I will probably wait a few days before I publish this blog, because I don’t want to send too many blogs out a week, filling up mailboxes and facebooks with more personal dribble. After all, it’s invading your personal space, and you might not like me for it.
That’s the stress talking.
My husband came home from his 2nd shift job and woke me up at 4 a.m., asking if I was okay. It seems the knob on the stove wasn’t turned off all the way and the house was filled with gas fumes.
This is me talking through the stress.
I always thought the older I got, the less I’d care about things that upset me. That I could truly not give a $hiT about things that plague my every day existence.
That hasn’t happened.
I seem to be taking more and more things personally. I wasn’t near the stove yesterday except to take rice from the pot. I was second in line, delayed by at least 10 minutes because I was on the phone. But I was stressed because I thought I “might” have been the one who didn’t turn the handle all the way vertical. And stress, being what it is, told me that my husband and kids might start thinking I’m getting senile.
I’m training a newbee at work, and I’m upset because I’m training him on something I’ve never quite worked on, and his desktop shortcuts are different from my shortcuts, and my Photoshop froze up mid-demonstration, plus I’m slow in getting the hang of learning something new. And stress, being what it is, told me that I might lose my job or get reprimanded or not get a raise because of my dilemmas.
We are paying off medical bills as steadily as we can, and have worked with doctors and hospitals and told them we can’t afford “their” payment plan. We send in a goodly chunk of money every month, yet they still like to call and remind me of how much money I owe. And stress, being what it is, told me that I could go to jail or get in trouble for not paying off thousands of dollars of bills right away.
My wonderful daughter-in-law is spending Friday morning at my house, waiting for her husband to get off of work so they can follow us on a weekend escape, and I feel I have to spend 4 hours just cleaning my kitchen so she doesn’t get ptomaine poisoning. And stress, being what it is, tells me that she might not like me anymore if she has to spend four hours in my messy house.
Why am I so screwed up about these things?
I know I should save the stress for big things…Lord we know we all go through them. Jobs, families, and illnesses are all sources of stress. But lately I feel like I’m taking the blame for everything, leading to higher cholesterol, sleepless nights, heartburn, and worse. I’ve been told to let it go — you can only do so much, you can’t change others, do your best. Blah blah. After all, it’s not my fault if a computer program freezes or someone else is late for something I want to go to. Don’t sweat the small stuff, they say. Smell the roses. Get some fresh air and clear your head. Don’t take it so personally.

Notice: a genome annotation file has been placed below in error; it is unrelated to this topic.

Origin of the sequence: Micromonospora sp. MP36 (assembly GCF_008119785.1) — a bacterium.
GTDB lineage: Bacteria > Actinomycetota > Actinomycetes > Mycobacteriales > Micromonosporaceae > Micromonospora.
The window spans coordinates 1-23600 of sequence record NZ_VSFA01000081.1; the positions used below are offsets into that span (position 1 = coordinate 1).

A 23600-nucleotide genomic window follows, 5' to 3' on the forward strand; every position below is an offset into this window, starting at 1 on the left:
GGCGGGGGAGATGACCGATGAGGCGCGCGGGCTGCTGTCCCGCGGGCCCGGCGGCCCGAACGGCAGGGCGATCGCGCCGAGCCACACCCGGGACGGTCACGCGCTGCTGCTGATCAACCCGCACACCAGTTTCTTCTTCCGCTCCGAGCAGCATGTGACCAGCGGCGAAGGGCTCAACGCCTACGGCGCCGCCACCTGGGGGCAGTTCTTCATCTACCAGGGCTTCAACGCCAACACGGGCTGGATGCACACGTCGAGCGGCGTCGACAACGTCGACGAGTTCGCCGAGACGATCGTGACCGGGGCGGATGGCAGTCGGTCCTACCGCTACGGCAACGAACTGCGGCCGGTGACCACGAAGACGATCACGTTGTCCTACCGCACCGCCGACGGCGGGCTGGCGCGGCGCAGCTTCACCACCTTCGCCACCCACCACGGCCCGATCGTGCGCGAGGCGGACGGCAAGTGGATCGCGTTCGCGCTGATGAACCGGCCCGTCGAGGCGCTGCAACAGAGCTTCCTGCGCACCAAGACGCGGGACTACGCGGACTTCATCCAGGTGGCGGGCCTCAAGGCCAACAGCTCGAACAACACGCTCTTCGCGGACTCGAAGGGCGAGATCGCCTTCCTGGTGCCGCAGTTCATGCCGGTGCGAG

But I do. All of it.
I’m already taking something to keep the door closed on an all-out anxiety attack. Still I have to stop my mind from wandering and wondering about stupid things that have nothing to do with my reality yet really stress me out, like: what would it be like to be tortured? What would it feel like to be mangled in a car accident? What if I anger somebody and they come back and turn postal on me?
It’s like I have something to do with all the bumbles of the world. Like if only I were smarter or quicker or more graceful I could avoid most of the faux pauxs that happen around me. I don’t move as quickly or as calculatedly as I used to. 61 is not 31. But that doesn’t mean I’m one step away from senility, either. Who is thinking I’m getting senile? No one but me.
Yet I continue to second guess everything I wear, everything I do. I don’t work efficiently enough, I don’t clean my house well enough, I don’t learn fast enough. I’m not sure what “enough” is, but I’m sure someone somewhere down the line thinks that. I should have enough time to work and fill the dishwasher and visit my grandson and grocery shop. I should be able to remember codes and go to bed on time and cook great meals and go for walks.
But I don’t.
And that stresses me out even more.
I doubt if I’ll go to jail because I’ve made up my own payment plans, or never have my grandbaby over because I have dust bunnies peeking out from beneath my couch. I doubt one negative remark will terminate my friendships, or that leaving dirty dishes in the sink will make it into the local newspaper. I will still be the same person I was yesterday, which, in the grand circle of things, isn’t a bad thing.
I’ve got to find a way to not take the world personally. It certainly doesn’t take me personally. I’ve got to find a way to let go of a lifetime of self-doubt and self-judgement.
But now I’m going to stress out about how to do that.